Schroeder could not name the three schools, citing continued legal problems.
Fred Tempes, assistant superintendent for the state’s Compliance and Consolidated Programs Management Division, said he is concerned after learning that Los Angeles schools are using playgrounds rather than classrooms.
“We’ll be checking on this,” he said.
State law requires much more than playtime when the English- and limited-English-speaking students are in class together.
Playground mixing “would not be typical of something we would recommend,” said Norman Gold, manager of bilingual compliance for the California Department of Education.
“It’s got to be more than recess. It has to be structured instruction in art, music, physical education,” Gold said.
The state requires bilingual students to have daily instruction in English language development “to develop English language skills quickly and efficiently,” Gold said.
While no set percentage of time is mentioned in the law, the rule of thumb is 20 percent of a student’s time must be spent in English instruction, Gold said.
The LAUSD’s own bilingual plan states that students are spending 30 percent or more of their day in English instruction.
Of that time, the “Master Plan for English Leamers” describes how students must be taught English skills 10 percent of the day. For an additional 20 percent, they should be mixing in art, music and structured physical education classes. .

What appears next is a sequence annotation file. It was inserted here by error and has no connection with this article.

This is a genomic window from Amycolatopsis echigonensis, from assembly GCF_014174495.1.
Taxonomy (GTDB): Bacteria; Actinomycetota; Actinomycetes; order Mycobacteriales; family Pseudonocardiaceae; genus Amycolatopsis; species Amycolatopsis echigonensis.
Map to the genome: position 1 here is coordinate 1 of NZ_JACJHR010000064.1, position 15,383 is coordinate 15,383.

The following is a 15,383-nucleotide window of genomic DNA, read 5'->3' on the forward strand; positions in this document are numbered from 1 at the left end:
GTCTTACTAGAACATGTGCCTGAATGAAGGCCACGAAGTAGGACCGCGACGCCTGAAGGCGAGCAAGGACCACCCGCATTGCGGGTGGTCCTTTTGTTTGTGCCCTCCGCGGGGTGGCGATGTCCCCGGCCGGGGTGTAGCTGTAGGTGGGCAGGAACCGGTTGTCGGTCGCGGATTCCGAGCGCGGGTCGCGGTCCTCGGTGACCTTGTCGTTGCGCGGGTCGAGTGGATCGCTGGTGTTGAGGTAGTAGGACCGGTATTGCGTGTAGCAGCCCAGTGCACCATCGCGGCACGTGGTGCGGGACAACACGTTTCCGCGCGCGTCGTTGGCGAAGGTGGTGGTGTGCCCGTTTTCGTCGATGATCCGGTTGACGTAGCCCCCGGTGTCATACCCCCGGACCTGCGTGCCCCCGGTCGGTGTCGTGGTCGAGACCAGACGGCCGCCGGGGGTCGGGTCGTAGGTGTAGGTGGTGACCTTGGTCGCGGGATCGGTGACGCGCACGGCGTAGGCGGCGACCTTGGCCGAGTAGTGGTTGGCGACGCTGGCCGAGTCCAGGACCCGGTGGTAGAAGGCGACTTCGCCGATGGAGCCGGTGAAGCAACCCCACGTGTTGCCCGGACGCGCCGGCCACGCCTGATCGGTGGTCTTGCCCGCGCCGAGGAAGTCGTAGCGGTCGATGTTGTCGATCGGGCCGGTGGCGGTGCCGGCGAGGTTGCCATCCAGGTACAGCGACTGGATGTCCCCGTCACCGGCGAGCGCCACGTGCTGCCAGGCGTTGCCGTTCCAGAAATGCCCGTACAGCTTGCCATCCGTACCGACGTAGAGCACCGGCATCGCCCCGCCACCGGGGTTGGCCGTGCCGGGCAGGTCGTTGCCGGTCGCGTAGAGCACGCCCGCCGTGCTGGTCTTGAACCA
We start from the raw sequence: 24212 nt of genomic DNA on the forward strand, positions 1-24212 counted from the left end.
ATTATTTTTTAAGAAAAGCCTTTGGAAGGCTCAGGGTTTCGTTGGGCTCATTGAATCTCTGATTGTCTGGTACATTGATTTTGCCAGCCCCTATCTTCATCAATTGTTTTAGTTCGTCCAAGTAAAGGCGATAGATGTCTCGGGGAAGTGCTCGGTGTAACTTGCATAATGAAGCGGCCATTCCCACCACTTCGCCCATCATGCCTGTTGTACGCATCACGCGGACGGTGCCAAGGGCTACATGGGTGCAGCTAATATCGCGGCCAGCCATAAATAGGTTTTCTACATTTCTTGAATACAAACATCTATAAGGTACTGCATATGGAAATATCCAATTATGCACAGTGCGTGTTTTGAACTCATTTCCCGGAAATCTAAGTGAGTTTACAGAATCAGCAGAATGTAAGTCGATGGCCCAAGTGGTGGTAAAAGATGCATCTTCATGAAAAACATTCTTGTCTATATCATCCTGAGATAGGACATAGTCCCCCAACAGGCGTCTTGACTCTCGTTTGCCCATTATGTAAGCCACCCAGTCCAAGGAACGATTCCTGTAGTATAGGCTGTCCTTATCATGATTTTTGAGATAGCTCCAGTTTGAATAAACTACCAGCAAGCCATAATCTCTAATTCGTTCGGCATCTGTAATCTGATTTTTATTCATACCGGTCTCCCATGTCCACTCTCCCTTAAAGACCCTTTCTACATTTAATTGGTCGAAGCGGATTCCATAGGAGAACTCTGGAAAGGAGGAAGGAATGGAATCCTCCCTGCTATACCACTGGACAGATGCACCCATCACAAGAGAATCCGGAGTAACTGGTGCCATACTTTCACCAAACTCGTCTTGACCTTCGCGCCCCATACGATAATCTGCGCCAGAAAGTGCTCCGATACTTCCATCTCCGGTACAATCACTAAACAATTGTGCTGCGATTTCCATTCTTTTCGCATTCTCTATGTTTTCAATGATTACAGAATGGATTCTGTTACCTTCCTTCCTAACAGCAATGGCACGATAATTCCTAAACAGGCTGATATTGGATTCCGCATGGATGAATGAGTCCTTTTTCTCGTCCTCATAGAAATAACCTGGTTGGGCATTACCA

Teachers, administrators and parents say they see a much different practice within Los Angeles schools.
Case in point
At Lorena Elementary School in East Los Angeles, one teacher said students are sent to play all afternoon. Little or no mixing occurs; Spanish-speaking students were speaking Spanish with their friends.
Principal Janet Allsbrook said the afternoon period on the playground “is supposed to be a teaching time.”
When asked if students actually received English instruction, Allsbrook said: “I’ve seen a lot of teachers out there teaching games. When the children learn the games, teachers are officiating.”
Allsbrook said students at the school also received instruction in art and music during mixing, but could not break down how often.
“Those subjects are low-anxiety,” Allshrook said. “Students enjoy those subjects, and it’s much easier for them to learn.”
School board concerned
Board of Education members said they were unaware of the mixing problem until a veteran teacher faxed a letter to the board president chronicling the situation.
After viewing children aimlessly at play at three elementary schools, the teacher wrote that she became “deeply concerned about the loss of academic time used during mixing?We need to use the after-lunch period for reading and reading-related activities.”
The teacher included a letter she had written in July to Superintendent Ruben Zacarias warning him of the problem.